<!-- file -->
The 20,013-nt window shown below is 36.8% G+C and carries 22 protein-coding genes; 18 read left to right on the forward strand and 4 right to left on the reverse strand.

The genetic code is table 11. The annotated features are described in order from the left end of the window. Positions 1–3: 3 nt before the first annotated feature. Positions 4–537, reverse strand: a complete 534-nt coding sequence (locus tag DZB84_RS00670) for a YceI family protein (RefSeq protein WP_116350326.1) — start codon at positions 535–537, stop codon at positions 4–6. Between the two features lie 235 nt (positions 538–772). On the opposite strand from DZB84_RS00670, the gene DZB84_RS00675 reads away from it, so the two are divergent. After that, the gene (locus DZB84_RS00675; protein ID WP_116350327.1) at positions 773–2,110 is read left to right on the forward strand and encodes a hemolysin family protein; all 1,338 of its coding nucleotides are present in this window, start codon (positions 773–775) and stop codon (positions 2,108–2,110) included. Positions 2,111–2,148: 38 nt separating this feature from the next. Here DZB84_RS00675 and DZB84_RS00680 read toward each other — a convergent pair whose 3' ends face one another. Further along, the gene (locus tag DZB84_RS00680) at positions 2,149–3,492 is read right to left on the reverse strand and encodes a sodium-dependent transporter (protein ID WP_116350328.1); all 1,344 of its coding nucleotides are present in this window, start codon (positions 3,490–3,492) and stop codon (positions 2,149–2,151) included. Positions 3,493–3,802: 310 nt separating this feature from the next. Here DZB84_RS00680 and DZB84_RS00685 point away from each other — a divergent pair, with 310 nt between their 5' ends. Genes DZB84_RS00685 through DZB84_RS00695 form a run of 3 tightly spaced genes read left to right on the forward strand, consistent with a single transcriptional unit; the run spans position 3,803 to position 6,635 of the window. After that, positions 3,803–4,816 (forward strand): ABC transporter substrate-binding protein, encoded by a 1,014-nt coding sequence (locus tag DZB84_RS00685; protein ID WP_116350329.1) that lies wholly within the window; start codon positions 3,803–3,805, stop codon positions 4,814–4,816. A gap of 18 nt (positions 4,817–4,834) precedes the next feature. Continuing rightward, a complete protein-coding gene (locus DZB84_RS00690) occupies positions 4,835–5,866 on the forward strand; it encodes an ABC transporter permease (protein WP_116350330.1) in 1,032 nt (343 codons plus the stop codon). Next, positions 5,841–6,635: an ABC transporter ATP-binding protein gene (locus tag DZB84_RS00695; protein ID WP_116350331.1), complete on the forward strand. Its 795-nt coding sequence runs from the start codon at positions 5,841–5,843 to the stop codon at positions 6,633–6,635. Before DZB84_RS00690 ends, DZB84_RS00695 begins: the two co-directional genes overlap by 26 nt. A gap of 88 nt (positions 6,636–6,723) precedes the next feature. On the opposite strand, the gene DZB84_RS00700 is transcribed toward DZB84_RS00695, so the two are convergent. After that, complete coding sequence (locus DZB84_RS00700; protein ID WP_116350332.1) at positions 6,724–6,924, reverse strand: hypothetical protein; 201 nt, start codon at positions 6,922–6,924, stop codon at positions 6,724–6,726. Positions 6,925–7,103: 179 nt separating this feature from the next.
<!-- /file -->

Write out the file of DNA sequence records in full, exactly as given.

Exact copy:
The 20,013-nt window shown below is 36.8% G+C and carries 22 protein-coding genes; 18 read left to right on the forward strand and 4 right to left on the reverse strand.

The genetic code is table 11. The annotated features are described in order from the left end of the window. Positions 1–3: 3 nt before the first annotated feature. Positions 4–537, reverse strand: a complete 534-nt coding sequence (locus tag DZB84_RS00670) for a YceI family protein (RefSeq protein WP_116350326.1) — start codon at positions 535–537, stop codon at positions 4–6. Between the two features lie 235 nt (positions 538–772). On the opposite strand from DZB84_RS00670, the gene DZB84_RS00675 reads away from it, so the two are divergent. After that, the gene (locus DZB84_RS00675; protein ID WP_116350327.1) at positions 773–2,110 is read left to right on the forward strand and encodes a hemolysin family protein; all 1,338 of its coding nucleotides are present in this window, start codon (positions 773–775) and stop codon (positions 2,108–2,110) included. Positions 2,111–2,148: 38 nt separating this feature from the next. Here DZB84_RS00675 and DZB84_RS00680 read toward each other — a convergent pair whose 3' ends face one another. Further along, the gene (locus tag DZB84_RS00680) at positions 2,149–3,492 is read right to left on the reverse strand and encodes a sodium-dependent transporter (protein ID WP_116350328.1); all 1,344 of its coding nucleotides are present in this window, start codon (positions 3,490–3,492) and stop codon (positions 2,149–2,151) included. Positions 3,493–3,802: 310 nt separating this feature from the next. Here DZB84_RS00680 and DZB84_RS00685 point away from each other — a divergent pair, with 310 nt between their 5' ends. Genes DZB84_RS00685 through DZB84_RS00695 form a run of 3 tightly spaced genes read left to right on the forward strand, consistent with a single transcriptional unit; the run spans position 3,803 to position 6,635 of the window. After that, positions 3,803–4,816 (forward strand): ABC transporter substrate-binding protein, encoded by a 1,014-nt coding sequence (locus tag DZB84_RS00685; protein ID WP_116350329.1) that lies wholly within the window; start codon positions 3,803–3,805, stop codon positions 4,814–4,816. A gap of 18 nt (positions 4,817–4,834) precedes the next feature. Continuing rightward, a complete protein-coding gene (locus DZB84_RS00690) occupies positions 4,835–5,866 on the forward strand; it encodes an ABC transporter permease (protein WP_116350330.1) in 1,032 nt (343 codons plus the stop codon). Next, positions 5,841–6,635: an ABC transporter ATP-binding protein gene (locus tag DZB84_RS00695; protein ID WP_116350331.1), complete on the forward strand. Its 795-nt coding sequence runs from the start codon at positions 5,841–5,843 to the stop codon at positions 6,633–6,635. Before DZB84_RS00690 ends, DZB84_RS00695 begins: the two co-directional genes overlap by 26 nt. A gap of 88 nt (positions 6,636–6,723) precedes the next feature. On the opposite strand, the gene DZB84_RS00700 is transcribed toward DZB84_RS00695, so the two are convergent. After that, complete coding sequence (locus DZB84_RS00700; protein ID WP_116350332.1) at positions 6,724–6,924, reverse strand: hypothetical protein; 201 nt, start codon at positions 6,922–6,924, stop codon at positions 6,724–6,726. Positions 6,925–7,103: 179 nt separating this feature from the next.